Charter School Makes Getting into College Its Mission
Brody, Leslie, The Record (Bergen County, NJ)
A young Paterson charter school says its push toward higher education is paying off. Though most of its students come from poor, fractured families, nearly all of its seniors in the fall are heading to college or further training.
In a district where about half of ninth-graders fail to get high school diplomas, Olcay Yavuz, the energetic head of guidance at the Paterson Charter School for Science and Technology, tells families that "not applying to college is not an option."
Three years ago, only 15 of the school's seniors took SAT tests typically required for college applications; this year all 80 seniors took the test. At a time when President Obama and Governor Christie are pushing the mantra of getting all students "college and career ready" to boost Americans' ability to compete abroad, the charter's methods are instructive.
"If you provide the support, you can have 100 percent college acceptance," Yavuz said. "We have evidence."
The charter's success is not unique in Paterson. Several small academies and magnet programs in the district, such as HARP Academy for health professions and Rosa L. Parks High School for Fine and Performing Arts, say that 90 percent of their seniors went to two- or four-year colleges last year. For the Paterson district as a whole, 56 percent of seniors did so, according to officials' informal surveys. The state plans to start tracking the college completion rate of each high school so that taxpayers can check how well students are being prepared to thrive long term.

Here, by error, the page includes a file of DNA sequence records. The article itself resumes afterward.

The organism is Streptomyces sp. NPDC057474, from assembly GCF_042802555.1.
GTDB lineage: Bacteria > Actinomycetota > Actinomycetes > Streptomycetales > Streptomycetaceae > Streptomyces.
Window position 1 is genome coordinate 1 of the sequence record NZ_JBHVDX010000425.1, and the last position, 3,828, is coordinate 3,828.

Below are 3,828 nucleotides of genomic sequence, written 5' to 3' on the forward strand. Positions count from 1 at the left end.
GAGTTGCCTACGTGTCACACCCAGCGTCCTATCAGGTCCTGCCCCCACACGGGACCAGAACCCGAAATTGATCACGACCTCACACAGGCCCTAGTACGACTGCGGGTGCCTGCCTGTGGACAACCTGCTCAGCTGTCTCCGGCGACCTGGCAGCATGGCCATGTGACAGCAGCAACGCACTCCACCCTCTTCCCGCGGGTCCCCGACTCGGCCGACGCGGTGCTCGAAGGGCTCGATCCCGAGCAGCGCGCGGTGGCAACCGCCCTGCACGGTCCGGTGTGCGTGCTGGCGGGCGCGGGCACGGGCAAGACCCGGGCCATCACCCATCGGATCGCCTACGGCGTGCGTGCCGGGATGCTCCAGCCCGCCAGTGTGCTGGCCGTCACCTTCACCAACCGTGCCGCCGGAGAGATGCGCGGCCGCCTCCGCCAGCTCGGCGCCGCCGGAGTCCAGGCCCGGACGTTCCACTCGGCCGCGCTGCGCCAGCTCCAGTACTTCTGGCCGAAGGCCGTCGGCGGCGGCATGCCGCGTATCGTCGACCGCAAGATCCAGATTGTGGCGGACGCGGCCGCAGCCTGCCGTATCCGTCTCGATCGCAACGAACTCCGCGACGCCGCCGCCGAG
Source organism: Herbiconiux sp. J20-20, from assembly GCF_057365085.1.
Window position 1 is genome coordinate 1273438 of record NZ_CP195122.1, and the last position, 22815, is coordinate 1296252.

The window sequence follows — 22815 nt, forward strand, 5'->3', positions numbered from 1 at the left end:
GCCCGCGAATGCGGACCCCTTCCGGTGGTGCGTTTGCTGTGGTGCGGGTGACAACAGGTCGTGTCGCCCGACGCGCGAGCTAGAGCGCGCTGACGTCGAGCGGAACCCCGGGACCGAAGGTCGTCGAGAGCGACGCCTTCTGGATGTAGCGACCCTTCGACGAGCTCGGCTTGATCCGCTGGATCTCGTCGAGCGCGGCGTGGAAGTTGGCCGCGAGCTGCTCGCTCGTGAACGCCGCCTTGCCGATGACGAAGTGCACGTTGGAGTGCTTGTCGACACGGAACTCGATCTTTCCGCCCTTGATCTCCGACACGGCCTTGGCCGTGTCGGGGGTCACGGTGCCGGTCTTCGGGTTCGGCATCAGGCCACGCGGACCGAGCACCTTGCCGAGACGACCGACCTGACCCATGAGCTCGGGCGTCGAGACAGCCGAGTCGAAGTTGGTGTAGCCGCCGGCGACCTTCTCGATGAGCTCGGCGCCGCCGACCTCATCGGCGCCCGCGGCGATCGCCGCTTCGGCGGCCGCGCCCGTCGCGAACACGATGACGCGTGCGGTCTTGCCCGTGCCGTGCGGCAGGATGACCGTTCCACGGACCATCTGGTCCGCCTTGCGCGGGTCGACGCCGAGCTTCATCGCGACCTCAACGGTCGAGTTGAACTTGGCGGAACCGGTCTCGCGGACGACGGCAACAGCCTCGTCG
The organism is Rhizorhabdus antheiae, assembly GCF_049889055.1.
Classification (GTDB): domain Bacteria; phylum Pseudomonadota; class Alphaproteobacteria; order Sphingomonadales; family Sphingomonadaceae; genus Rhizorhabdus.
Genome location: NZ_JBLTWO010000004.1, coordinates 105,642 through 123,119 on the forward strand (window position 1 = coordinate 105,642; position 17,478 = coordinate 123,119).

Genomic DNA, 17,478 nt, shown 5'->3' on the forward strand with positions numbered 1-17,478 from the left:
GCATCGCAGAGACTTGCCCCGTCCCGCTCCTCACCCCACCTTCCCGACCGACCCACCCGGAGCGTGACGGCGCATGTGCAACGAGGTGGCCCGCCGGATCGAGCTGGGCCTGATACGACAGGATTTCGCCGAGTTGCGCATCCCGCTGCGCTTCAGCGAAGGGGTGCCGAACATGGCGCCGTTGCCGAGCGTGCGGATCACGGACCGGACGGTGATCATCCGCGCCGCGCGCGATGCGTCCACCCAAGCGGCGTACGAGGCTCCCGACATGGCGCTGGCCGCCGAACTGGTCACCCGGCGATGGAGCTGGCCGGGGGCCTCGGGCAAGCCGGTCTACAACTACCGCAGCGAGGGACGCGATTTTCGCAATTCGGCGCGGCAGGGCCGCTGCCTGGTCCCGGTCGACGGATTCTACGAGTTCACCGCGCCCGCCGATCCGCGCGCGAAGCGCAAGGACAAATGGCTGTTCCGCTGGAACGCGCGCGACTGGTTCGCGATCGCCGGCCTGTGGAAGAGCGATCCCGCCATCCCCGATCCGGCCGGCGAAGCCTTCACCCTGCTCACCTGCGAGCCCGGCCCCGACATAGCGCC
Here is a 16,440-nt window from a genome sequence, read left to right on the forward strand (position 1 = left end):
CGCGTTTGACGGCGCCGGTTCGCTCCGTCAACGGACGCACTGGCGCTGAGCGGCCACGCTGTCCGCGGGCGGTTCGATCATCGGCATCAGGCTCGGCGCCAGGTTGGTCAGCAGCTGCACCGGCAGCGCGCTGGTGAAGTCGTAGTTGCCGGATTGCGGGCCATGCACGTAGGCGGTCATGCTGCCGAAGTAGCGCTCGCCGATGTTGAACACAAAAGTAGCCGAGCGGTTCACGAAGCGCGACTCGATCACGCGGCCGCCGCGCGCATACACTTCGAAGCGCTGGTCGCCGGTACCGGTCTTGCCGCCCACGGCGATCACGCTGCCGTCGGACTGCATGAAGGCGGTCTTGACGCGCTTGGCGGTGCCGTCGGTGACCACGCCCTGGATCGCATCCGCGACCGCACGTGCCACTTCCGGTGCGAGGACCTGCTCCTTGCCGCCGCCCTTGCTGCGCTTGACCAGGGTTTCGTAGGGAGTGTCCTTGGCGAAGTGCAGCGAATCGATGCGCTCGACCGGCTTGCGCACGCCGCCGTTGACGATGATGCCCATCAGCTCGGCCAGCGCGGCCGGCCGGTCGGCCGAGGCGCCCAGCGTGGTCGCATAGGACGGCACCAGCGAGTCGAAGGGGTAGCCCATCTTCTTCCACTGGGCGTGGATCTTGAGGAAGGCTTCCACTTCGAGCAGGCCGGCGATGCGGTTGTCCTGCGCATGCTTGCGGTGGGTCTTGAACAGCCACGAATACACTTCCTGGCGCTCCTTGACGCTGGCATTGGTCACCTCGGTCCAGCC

The story of the Paterson Charter School for Science and Technology, opened in 2003, is noteworthy because it improved its rate of sending students to college quickly in the past three years with a mix of cajoling, tutoring and easy access to admissions officers.
A bespectacled 31-year-old from Turkey, Yavuz shuttles around the city in a slightly beat-up beige Mitsubishi, meeting every senior's family at least once, usually at their homes, and urging them to aim high.
Other guidance counselors make home visits to younger students, too. Most of the charter's students are black or Hispanic, and only 6 percent had a parent who attended college.
Yavuz said some parents balk at the application process. Some worry about sharing tax documents for financial aid forms because they are undocumented, and others worry that signing paperwork will commit them to huge tuition bills. Some, he said, want their teenagers to get paychecks as soon as possible.
He points to a chart of federal data showing that the median weekly pay of workers with a bachelor's degree last year was $1,053, almost double the $638 for those with only high school diplomas.
Some parents "don't have a vision for the future," Yavuz said. "I tell them it will help your family in the long term."
At Yavuz's office in a building that once housed Paterson Catholic High School, the shelves are crammed with college brochures and test preparation books. Colorful college pennants and motivational posters line the walls.
One recent afternoon, he clicked through a detailed PowerPoint presentation on his strategy for increasing college enrollment. He took charge of the guidance department three years ago.
First, he realized few of the kids were taking the SAT, so he made all the juniors and seniors spend a gym period in the computer lab registering for the test and fee waiver. …